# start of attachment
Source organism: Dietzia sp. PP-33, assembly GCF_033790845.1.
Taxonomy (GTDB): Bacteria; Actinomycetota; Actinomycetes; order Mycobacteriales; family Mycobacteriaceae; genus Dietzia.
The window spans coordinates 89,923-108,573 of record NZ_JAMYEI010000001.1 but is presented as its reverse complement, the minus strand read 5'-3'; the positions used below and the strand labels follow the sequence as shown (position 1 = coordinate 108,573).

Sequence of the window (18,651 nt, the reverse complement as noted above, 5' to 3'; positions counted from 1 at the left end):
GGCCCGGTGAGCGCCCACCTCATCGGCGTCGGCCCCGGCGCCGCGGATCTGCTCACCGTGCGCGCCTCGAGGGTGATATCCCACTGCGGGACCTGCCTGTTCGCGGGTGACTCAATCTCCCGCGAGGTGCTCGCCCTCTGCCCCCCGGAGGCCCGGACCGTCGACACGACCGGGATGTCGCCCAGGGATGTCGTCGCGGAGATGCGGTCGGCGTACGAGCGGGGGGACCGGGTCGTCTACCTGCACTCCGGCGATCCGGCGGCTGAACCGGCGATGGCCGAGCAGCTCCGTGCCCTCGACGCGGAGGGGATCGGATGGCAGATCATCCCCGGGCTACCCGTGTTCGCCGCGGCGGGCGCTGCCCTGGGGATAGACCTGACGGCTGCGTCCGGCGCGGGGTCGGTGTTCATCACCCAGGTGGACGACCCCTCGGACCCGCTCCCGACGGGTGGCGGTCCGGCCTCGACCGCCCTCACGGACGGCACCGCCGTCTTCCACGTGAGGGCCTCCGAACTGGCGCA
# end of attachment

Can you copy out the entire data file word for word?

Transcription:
Source organism: Dietzia sp. PP-33, assembly GCF_033790845.1.
Taxonomy (GTDB): Bacteria; Actinomycetota; Actinomycetes; order Mycobacteriales; family Mycobacteriaceae; genus Dietzia.
The window spans coordinates 89,923-108,573 of record NZ_JAMYEI010000001.1 but is presented as its reverse complement, the minus strand read 5'-3'; the positions used below and the strand labels follow the sequence as shown (position 1 = coordinate 108,573).

Sequence of the window (18,651 nt, the reverse complement as noted above, 5' to 3'; positions counted from 1 at the left end):
GGCCCGGTGAGCGCCCACCTCATCGGCGTCGGCCCCGGCGCCGCGGATCTGCTCACCGTGCGCGCCTCGAGGGTGATATCCCACTGCGGGACCTGCCTGTTCGCGGGTGACTCAATCTCCCGCGAGGTGCTCGCCCTCTGCCCCCCGGAGGCCCGGACCGTCGACACGACCGGGATGTCGCCCAGGGATGTCGTCGCGGAGATGCGGTCGGCGTACGAGCGGGGGGACCGGGTCGTCTACCTGCACTCCGGCGATCCGGCGGCTGAACCGGCGATGGCCGAGCAGCTCCGTGCCCTCGACGCGGAGGGGATCGGATGGCAGATCATCCCCGGGCTACCCGTGTTCGCCGCGGCGGGCGCTGCCCTGGGGATAGACCTGACGGCTGCGTCCGGCGCGGGGTCGGTGTTCATCACCCAGGTGGACGACCCCTCGGACCCGCTCCCGACGGGTGGCGGTCCGGCCTCGACCGCCCTCACGGACGGCACCGCCGTCTTCCACGTGAGGGCCTCCGAACTGGCGCA